I didn't update the thread before, but after a few days of rest the horse seemed better and the owner decided to turn him out. She got lucky and he was sound after that.

    So now I'm wondering what might have caused the laminitis. I guess it could have been the spring grass (the horse is out 24/7), or could it have been a reaction to his vaccinations or joint injections? Or perhaps the trail ride barefoot without his boots led to some inflammation.

    I'm kind of surprised the vet didn't pick up on it.



  9. #9
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    Jul. 30, 2008
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    I could be wrong but I don't think the rings you are talking about always indicate laminitis. It was my understanding that they can also indicate the horse has suffered some trauma, inflammation to the hoof. I have seen this on a horse before that was lame that did not have laminitis but instead a bruise on the coffin bone from improperly poured pads using that copper/blue stuff.....Took quite a while to become sound and now you see the exact rings you are talking about.....
    There are no stupid horses....just stupid people



  10. #10
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    Jul. 22, 2008
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    Quote Originally Posted by supernatural View Post
    I could be wrong but I don't think the rings you are talking about always indicate laminitis. It was my understanding that they can also indicate the horse has suffered some trauma, inflammation to the hoof. I have seen this on a horse before that was lame that did not have laminitis but instead a bruise on the coffin bone from improperly poured pads using that copper/blue stuff.....Took quite a while to become sound and now you see the exact rings you are talking about.....
    I have heard also of horses getitng the rings from a fever or from changes in diet, but I would think that the rings taken together with the lameness would likely point to laminitis.

    Couldn't the coffin bone bruise also have caused inflammation of the laminae?



  11. #11
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    I thought even a foot abscess can cause rings--and that laminitic hoof rings are distinct and wider at the heel--and i did not think it was that easy to diagnose mild laminitis by looking at the foot months after the event. Sounds like he may have just as likely had a foot bruise months before?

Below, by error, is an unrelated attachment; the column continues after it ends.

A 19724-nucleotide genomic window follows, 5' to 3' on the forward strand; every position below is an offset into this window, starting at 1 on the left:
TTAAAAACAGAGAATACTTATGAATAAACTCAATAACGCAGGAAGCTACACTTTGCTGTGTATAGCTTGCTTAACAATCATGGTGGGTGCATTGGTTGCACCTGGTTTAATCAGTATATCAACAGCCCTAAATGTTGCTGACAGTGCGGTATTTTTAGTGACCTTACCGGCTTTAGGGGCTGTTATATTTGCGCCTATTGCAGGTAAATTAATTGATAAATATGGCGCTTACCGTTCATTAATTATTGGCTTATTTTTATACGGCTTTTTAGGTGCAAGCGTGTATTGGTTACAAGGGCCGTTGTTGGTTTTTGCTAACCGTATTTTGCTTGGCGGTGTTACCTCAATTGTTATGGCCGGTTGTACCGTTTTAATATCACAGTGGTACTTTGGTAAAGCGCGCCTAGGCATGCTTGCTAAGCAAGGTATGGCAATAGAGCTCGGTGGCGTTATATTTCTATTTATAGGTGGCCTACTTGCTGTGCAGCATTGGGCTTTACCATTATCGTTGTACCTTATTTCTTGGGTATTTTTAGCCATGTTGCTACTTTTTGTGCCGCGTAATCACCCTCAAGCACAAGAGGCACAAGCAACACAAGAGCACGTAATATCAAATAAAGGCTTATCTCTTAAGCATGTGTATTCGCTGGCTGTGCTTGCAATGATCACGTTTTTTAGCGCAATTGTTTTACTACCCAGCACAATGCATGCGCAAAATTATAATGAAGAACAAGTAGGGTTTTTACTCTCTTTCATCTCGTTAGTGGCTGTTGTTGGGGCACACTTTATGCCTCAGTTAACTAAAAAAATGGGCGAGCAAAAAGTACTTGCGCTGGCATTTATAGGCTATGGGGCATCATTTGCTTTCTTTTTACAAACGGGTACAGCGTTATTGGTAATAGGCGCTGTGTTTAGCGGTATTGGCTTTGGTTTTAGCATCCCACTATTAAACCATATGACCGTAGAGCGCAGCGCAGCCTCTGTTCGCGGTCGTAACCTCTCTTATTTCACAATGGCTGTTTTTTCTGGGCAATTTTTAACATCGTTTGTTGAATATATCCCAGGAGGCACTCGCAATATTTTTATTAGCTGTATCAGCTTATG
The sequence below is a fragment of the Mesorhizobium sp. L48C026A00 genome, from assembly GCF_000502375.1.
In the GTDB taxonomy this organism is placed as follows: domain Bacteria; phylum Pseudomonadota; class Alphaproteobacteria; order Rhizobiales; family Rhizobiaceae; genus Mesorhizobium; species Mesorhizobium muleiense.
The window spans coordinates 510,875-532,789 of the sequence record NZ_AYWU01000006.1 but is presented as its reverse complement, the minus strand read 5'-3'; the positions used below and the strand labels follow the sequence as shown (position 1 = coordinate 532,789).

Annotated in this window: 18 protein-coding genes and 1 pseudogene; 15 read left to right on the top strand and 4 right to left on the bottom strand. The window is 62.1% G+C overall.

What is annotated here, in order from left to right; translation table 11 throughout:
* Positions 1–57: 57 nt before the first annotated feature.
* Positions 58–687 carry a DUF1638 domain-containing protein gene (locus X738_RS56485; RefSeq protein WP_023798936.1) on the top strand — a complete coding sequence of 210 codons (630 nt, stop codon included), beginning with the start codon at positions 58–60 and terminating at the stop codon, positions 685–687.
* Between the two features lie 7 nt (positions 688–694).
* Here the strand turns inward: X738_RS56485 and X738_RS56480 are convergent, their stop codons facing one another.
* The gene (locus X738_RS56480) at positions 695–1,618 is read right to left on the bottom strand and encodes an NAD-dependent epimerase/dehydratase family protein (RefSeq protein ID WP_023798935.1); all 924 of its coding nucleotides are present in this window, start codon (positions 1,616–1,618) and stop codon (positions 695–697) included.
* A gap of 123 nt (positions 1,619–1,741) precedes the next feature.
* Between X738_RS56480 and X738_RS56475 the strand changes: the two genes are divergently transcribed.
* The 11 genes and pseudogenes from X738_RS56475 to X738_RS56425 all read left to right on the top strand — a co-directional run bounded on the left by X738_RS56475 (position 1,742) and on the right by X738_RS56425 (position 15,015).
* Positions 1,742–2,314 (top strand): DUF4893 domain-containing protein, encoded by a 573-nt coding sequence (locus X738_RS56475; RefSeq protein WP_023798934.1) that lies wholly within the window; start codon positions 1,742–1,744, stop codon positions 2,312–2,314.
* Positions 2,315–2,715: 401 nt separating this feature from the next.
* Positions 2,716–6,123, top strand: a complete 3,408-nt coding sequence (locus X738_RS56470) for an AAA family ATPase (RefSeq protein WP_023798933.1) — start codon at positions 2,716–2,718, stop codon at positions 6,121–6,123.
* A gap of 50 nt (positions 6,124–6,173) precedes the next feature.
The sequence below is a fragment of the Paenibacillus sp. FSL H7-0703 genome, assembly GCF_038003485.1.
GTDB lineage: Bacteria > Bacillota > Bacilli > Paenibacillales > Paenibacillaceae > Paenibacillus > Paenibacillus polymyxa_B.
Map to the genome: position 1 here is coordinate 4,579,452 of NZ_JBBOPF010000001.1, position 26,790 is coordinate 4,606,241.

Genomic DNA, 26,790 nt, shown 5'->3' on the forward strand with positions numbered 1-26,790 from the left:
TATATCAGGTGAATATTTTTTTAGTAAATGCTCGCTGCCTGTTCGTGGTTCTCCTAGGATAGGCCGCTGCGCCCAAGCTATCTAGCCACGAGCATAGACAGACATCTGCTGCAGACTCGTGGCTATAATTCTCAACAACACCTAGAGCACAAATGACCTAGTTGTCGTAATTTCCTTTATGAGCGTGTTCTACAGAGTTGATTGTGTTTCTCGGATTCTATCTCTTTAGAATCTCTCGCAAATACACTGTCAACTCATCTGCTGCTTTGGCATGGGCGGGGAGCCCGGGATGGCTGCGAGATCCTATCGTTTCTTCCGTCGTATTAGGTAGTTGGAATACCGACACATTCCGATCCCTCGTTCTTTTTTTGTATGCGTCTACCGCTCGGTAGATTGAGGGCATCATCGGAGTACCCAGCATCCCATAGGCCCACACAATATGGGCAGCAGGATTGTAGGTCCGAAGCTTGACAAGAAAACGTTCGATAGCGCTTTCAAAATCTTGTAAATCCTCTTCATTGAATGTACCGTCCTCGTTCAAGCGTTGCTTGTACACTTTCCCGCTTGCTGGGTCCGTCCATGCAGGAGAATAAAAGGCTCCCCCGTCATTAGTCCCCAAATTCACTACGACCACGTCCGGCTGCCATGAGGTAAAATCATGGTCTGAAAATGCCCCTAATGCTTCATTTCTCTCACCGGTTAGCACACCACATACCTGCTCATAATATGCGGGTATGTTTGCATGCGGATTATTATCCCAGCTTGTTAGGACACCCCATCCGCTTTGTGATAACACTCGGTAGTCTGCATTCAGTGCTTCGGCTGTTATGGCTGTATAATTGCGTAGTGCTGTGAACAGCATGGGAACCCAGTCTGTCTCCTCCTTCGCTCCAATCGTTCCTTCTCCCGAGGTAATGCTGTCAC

12. #12
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    Quote Originally Posted by omare View Post
    I thought even a foot abscess can cause rings--and that laminitic hoof rings are distinct and wider at the heel--and i did not think it was that easy to diagnose mild laminitis by looking at the foot months after the event. Sounds like he may have just as likely had a foot bruise months before?
    The farrier, who is very experienced, thought they looked like laminitic hoof rings. Plus he mentioned another sign that I didn't quite catch - thickening of the hoof wall maybe. I trust his judgment and it does make sense. The horse was sore and there was heat in the foot. That doesn't mean that we can say for certain that that what was going on with the horse.

    As far as I know the vet didn't mention laminitis as a possibility, which makes me wonder how often vets miss it.

    Also, the owner started treating it as an abscess, soaking the foot in hot water, which would of course be the worst thing if it was laminitis.



  13. #13
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    so are they going to have the foot re-xrayed (by another vet)?



  14. #14
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    The farrier can absolutely see if they are rings from laminitis. The white line changes (it is difficult to describe) but the front part of the hoof gets wider in the white line area relative to the rest of the hoof. You can see it when the shoe is off and you are looking at the bottom of the hoof. In a healthy hoof, the white line area is even all the way around the hoof.

    I actually saw this the other day when he was trimming a new horse who had a previous bout with laminitis. Even those of us who are not experts could notice the difference. We just didn't know what it meant before he explained it to us.

    This is why you see horses who have had a serious bout with laminitis and permanent damage have toes which kind of have a dish in them. The heel also grows differently as well.